Some in Europe have speculated that jihadis could use migrant vessels to smuggle weapons and fighters into Europe. Pictured: Migrants stand onboard the Eleftherios Venizelos passenger ship at the port of Piraeus near Athens, Greece, on Aug. 26, 2015. REUTERS/Stoyan Nenov

The Greek Coast Guard seized a vessel Tuesday carrying ammunition and weapons near the southern island of Crete, authorities said, according to the Associated Press. The shipment is believed to be linked to the Islamic State group in Libya, according to local media reports. Authorities have not yet confirmed whether it was connected to the Islamic State group, also known as ISIS, and said more information would be released later in the day.

Libya has become a hotbed for ISIS fighters in recent months. The country has faced severe political turmoil since the 2011 uprising that toppled the government of longtime leader Moammar Gadhafi. Split between two battling factions, Libya has become easy prey for ISIS.

The news comes as Europe is debating a solution to a growing refugee crisis. More than 300,000 migrants, most of them fleeing war in Syria, have flooded the European Union's borders in recent months.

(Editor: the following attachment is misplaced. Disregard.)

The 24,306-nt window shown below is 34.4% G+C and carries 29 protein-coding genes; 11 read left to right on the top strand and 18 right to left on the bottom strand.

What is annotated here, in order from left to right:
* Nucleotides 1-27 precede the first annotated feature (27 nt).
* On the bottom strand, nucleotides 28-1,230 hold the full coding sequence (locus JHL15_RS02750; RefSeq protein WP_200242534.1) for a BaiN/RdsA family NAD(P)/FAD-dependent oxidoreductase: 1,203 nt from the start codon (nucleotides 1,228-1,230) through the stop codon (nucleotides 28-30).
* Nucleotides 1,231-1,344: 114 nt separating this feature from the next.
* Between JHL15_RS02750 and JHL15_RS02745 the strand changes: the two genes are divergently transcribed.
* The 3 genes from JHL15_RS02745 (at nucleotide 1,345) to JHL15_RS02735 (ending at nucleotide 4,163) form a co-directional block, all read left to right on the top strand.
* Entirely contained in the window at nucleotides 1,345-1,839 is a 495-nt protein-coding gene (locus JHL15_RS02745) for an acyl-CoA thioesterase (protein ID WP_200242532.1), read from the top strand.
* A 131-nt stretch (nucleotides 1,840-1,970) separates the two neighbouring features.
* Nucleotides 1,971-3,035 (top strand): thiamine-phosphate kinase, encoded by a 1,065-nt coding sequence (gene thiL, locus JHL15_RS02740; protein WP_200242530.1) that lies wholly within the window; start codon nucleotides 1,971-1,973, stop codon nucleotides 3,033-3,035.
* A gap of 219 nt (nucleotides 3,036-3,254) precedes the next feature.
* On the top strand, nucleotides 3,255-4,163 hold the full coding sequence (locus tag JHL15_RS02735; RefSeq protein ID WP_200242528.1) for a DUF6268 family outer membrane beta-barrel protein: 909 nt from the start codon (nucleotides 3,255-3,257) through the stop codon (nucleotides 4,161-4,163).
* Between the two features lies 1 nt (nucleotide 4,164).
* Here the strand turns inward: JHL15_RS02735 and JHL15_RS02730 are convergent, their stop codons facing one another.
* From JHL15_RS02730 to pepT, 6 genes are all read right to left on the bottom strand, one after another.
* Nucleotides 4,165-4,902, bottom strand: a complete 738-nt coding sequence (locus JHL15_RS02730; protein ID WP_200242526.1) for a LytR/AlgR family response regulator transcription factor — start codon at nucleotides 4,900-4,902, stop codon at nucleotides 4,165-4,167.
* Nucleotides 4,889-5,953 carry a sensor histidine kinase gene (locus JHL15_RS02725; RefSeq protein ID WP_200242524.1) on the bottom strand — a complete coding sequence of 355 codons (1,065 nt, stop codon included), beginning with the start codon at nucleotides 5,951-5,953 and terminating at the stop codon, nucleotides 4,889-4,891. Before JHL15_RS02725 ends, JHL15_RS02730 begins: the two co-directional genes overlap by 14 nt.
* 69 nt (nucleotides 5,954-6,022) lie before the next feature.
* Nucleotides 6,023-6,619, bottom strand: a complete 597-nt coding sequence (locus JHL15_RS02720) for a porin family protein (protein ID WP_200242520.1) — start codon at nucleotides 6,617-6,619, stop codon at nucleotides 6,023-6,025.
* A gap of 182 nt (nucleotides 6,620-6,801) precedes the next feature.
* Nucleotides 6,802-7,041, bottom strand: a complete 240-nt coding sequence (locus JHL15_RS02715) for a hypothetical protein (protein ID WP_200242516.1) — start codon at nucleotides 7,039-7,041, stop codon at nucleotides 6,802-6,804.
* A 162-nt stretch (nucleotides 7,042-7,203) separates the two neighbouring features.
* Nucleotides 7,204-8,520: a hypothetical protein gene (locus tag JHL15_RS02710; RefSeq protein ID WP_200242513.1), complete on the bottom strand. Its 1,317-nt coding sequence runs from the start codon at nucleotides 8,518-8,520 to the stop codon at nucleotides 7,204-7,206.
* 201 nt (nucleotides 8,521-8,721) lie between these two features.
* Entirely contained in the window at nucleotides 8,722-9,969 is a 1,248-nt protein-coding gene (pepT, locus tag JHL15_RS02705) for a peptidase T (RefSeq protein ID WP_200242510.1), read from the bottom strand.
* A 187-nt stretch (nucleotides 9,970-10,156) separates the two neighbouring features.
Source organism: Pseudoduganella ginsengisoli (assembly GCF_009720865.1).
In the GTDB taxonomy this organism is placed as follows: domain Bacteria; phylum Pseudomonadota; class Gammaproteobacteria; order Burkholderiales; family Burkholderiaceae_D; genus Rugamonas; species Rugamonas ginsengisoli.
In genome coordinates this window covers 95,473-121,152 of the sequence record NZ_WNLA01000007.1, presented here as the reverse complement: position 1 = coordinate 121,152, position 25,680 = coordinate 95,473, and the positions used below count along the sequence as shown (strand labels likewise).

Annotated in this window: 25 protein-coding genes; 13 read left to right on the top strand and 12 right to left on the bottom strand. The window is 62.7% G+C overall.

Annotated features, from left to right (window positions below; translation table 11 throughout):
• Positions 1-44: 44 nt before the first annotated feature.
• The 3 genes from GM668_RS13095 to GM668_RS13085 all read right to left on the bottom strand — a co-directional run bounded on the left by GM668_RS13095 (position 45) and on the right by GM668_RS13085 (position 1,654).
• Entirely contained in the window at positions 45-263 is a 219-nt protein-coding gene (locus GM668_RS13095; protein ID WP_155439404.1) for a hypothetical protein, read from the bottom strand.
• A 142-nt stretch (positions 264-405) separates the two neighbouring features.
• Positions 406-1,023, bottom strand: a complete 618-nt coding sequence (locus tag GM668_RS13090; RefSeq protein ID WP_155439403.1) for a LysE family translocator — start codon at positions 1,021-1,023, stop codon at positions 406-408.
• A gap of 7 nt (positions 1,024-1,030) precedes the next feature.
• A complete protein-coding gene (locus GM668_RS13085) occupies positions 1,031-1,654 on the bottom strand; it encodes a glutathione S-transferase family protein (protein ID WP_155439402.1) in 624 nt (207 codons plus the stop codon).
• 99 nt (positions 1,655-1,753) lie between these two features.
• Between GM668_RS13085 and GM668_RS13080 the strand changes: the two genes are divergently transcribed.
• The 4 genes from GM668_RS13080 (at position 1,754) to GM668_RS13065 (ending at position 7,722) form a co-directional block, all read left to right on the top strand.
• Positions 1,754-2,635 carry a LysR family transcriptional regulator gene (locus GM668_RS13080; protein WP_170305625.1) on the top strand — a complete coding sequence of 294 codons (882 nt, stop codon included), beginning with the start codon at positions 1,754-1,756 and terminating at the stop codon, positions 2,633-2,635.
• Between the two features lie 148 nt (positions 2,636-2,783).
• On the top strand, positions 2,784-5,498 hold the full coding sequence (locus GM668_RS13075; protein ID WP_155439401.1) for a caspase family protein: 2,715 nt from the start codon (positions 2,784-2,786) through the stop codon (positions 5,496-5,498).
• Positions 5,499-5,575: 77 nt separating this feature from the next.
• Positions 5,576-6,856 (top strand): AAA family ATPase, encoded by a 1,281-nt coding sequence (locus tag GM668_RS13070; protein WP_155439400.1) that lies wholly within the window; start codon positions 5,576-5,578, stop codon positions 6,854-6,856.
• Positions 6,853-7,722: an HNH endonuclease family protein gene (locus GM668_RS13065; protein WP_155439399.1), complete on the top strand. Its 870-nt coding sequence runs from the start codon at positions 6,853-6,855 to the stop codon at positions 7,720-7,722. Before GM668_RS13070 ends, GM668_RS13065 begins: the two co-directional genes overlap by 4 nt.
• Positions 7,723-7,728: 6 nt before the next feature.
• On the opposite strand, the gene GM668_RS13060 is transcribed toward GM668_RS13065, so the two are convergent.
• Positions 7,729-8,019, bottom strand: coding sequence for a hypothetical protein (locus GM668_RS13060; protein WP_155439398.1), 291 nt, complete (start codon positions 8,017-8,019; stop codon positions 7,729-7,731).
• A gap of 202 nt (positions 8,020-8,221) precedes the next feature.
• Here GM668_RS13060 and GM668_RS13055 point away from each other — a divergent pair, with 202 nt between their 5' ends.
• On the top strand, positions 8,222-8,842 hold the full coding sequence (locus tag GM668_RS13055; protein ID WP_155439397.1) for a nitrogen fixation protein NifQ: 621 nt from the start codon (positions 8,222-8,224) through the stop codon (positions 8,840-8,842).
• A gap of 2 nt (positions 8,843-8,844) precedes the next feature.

Pro-government forces have stepped up a campaign in recent weeks meant to oust the extremist militants from their country.

Earlier this week, jihadis and government forces battled in Benghazi, Libya, where five pro-government fighters were killed in two days of violence, media reports said. At least four soldiers died and 22 were wounded Sunday in clashes with ISIS in the southern district of Hawari.

ISIS fighters planned to use Libya as a gateway to Europe, according to documents believed to be from ISIS, which were released by the British Quilliam Foundation, an organization meant to combat extremism, the Gatestone Institute reported. By posing as migrants on vessels passing into Europe, fighters in Libya would be able to quietly slip into Europe.

"The Mediterranean is becoming the world's powder keg," Toto Martello, a spokesman for the fishermen of the Italian island of Lompedusa, told the Gatestone Institute earlier this year. "We are frightened of our boats being boarded by terrorists," Martello said.